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Modern humans moved into cave one year after Neanderthals abandoned it

About 10,000 years before modern humans colonised Europe, a small group of them moved into a cave in southern France that had just been abandoned by Neanderthals – but they only stayed there for about 40 years

Humans 9 February 2022

View of the excavations at the entrance of Grotte Mandrin

Excavations at the entrance of Grotte Mandrin

Slimak-Metz

A small group of modern humans moved into what is now France about 54,000 years ago – which is 10,000 years before our species began spreading across Europe in earnest. The pioneering group only managed to survive in the area for about 40 years, before disappearing.

“It’s not just one wave of modern humans arriving and colonising all Europe, there are probably several attempts,” says Clément Zanolli at the University of Bordeaux in France. “What we have found… is probably one of those attempts, and there are probably other attempts that we did not find yet.”

It isn’t clear why this incursion into Europe was unsuccessful. “Did they go back to where they came from?” asks Zanolli. “Or did they just die there and not survive more than a few decades? It’s impossible to say.”

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Zanolli is part of a team that has been excavating at Grotte Mandrin in southern France since 1990. It is a small cave on a hill, overlooking the Rhône valley. Over the years, the team has found nearly 60,000 stone artefacts and more than 70,000 animal remains. Crucially, there are also nine hominin teeth, from at least seven individuals.

The team has used these artefacts, along with dating techniques, to reconstruct which hominins lived at Mandrin. The earliest known inhabitants were Neanderthals, who lived throughout Europe for hundreds of thousands of years until their extinction about 40,000 years ago. Neanderthals lived at Mandrin from more than 80,000 years ago until about 54,000 years ago.

However, one of the teeth belonged to a modern human. It was a baby or “deciduous” tooth, so it belonged to a child. The layer of sediment in which it was found was dated to between 56,800 and 51,700 years ago – probably about 54,000 years ago. The stone artefacts found in this layer were different from those associated with the Neanderthals, and resembled those made by modern humans elsewhere.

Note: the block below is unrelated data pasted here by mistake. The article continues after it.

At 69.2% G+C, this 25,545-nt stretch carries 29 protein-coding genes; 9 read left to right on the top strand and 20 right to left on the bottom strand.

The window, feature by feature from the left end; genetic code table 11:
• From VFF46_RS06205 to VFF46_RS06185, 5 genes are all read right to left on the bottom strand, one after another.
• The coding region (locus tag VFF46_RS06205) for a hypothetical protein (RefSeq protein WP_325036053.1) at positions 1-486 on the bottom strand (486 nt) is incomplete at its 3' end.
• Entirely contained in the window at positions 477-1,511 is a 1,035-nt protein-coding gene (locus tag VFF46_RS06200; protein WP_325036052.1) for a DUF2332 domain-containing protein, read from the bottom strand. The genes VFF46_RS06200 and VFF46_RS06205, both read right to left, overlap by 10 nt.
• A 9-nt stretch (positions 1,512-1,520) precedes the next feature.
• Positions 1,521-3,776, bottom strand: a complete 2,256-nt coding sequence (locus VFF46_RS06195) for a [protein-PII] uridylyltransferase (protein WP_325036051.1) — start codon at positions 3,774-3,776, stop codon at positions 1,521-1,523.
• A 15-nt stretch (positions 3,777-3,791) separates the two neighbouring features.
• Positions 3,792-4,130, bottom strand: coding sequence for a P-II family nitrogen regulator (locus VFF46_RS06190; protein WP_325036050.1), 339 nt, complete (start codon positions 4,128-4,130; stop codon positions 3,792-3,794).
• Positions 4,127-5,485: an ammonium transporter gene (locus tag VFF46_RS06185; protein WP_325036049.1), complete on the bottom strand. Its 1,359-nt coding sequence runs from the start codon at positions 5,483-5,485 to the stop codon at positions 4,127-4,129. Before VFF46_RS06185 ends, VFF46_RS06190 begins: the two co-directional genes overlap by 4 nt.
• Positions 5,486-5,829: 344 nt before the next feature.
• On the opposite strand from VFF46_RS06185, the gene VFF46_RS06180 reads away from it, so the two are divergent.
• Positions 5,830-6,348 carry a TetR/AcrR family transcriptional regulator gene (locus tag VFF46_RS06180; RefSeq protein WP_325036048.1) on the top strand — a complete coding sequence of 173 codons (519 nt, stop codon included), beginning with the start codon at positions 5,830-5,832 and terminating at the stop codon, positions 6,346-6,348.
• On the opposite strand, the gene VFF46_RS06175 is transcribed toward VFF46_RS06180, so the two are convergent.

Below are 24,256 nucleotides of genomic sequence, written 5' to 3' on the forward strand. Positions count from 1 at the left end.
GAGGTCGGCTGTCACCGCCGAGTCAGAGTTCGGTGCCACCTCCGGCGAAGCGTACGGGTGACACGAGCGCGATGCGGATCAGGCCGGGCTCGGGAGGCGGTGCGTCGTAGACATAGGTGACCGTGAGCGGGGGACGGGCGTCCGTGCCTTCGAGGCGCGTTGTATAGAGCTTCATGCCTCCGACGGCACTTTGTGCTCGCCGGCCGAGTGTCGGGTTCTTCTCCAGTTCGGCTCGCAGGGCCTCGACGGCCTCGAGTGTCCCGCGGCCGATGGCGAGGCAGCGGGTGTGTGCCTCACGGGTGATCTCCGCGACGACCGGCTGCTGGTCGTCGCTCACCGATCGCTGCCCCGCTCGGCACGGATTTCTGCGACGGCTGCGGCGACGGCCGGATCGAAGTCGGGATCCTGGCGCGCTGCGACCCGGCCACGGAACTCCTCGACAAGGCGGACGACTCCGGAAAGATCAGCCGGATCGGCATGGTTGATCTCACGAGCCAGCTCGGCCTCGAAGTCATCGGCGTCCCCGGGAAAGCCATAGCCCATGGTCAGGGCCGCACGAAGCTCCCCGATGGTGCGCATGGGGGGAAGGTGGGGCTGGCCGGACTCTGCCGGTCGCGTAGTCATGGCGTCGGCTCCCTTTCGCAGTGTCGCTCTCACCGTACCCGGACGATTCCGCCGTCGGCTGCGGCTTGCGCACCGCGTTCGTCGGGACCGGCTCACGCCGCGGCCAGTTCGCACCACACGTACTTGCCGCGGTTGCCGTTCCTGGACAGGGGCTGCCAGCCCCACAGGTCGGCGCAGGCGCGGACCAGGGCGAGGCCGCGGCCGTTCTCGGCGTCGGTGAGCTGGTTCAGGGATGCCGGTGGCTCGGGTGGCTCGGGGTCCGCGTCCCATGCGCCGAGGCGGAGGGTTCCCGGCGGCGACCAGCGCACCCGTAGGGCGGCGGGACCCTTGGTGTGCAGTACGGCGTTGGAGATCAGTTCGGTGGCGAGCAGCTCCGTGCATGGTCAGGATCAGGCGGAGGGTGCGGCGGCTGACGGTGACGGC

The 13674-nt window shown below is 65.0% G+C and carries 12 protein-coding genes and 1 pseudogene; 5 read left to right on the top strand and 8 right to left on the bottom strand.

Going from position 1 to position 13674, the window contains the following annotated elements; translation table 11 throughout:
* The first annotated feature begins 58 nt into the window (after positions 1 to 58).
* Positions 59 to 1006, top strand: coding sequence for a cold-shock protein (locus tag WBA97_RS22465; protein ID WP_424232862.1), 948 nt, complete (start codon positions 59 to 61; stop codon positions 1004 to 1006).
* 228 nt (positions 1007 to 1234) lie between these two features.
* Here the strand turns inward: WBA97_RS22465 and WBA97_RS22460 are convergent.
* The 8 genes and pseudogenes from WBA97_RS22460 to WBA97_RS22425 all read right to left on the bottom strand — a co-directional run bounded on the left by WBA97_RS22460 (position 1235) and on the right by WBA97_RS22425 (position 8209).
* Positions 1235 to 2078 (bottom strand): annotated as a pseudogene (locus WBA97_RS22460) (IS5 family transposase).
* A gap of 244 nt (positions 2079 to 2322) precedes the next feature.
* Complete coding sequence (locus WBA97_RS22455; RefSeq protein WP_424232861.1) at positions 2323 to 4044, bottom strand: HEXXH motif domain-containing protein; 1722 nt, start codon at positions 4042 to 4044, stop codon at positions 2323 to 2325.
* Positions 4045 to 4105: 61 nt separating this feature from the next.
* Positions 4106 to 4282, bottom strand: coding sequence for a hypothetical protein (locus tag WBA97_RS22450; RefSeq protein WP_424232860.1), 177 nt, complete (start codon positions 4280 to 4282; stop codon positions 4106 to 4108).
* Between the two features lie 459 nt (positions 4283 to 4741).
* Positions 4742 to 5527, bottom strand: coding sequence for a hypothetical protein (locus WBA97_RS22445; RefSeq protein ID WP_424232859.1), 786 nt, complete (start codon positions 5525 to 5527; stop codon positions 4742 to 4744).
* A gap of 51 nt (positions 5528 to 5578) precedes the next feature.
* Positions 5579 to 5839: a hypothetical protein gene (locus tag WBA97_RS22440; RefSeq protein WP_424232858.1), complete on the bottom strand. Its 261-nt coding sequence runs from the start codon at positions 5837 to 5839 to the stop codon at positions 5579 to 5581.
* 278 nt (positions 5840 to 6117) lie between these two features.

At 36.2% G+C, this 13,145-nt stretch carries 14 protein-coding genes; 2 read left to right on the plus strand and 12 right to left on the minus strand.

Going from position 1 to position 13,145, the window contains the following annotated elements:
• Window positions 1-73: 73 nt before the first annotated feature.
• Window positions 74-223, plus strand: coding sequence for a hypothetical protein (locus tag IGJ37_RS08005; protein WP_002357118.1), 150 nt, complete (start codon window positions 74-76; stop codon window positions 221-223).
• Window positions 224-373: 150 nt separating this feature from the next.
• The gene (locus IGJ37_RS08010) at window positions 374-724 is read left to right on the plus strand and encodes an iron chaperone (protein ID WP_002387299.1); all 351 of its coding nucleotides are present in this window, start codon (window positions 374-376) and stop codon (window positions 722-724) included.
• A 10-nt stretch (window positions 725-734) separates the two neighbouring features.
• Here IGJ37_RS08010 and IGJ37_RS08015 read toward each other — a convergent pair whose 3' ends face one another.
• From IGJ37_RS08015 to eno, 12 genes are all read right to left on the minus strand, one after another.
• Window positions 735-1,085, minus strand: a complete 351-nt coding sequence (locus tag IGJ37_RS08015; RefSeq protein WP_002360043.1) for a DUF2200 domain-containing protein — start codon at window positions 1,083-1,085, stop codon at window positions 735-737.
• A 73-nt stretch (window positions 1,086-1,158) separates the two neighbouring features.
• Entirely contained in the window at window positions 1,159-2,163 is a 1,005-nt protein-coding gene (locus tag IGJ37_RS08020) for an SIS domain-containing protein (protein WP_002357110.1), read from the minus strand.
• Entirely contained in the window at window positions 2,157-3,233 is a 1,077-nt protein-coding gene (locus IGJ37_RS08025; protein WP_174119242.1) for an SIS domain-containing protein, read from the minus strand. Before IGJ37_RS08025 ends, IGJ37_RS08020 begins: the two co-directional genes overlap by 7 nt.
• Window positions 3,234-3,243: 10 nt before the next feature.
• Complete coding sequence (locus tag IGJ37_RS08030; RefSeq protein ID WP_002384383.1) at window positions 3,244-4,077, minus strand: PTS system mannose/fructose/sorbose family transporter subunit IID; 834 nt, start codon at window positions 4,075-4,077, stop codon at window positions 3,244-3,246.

In younger layers of sediments, the team again found Neanderthal remains. Signs that the cave was being used by modern humans reappeared after 44,100 years ago. That is about when modern humans entered Europe in a big way.

The first switch from Neanderthals to modern humans happened quickly, says co-author Ludovic Slimak of the University of Toulouse-Jean Jaurès in France.

“Between the last fire in the cave by Neanderthals and the first fire in the cave by Homo sapiens, it’s something like a year maximum time.” The team could tell because they studied pieces of soot from fires, on which layers of calcite had formed that could be precisely dated. The soot and calcite evidence also helped to pin down the length of time the cave was occupied by modern humans to roughly 40 years.

The results are “convincing”, says Katerina Harvati of the University of Tübingen in Germany. “Although the fossil evidence for modern humans consists of a single isolated deciduous tooth, dental remains, including deciduous teeth, have been shown to be highly diagnostic.”

In 2019, Harvati’s team presented evidence of modern humans living in Greece 210,000 years ago. This remains the earliest reported instance of Homo sapiens in Europe, far earlier than the Mandrin population.

Such studies show “the complexity of the process of dispersal and contact”, says Harvati. Instead of a simple story of modern humans entering Europe in one wave and replacing Neanderthals, there were “alternating occupations of geographical regions, occasional  contact and periods of isolation”.

Zanolli’s team found no evidence of cultural exchange between the groups – the later Neanderthals didn’t start making human-style artefacts, for example. Yet given that the two groups were in Mandrin in successive years, “it’s very likely that they met”, says Zanolli.

Harvati agrees. “The co-existence of the two groups could have taken many forms and would not necessarily result in interbreeding or cultural exchange,” she says.

While we don’t know what happened to the modern human group, one possibility is that they were too few to survive on their own. Small groups moving into new areas often don’t survive. “Generally, you need to have social and genetic exchanges with the local population,” says Slimak. “If you don’t have genetic exchanges, you just disappear.”

Journal reference: Science Advances, DOI: 10.1126/sciadv.abj9496

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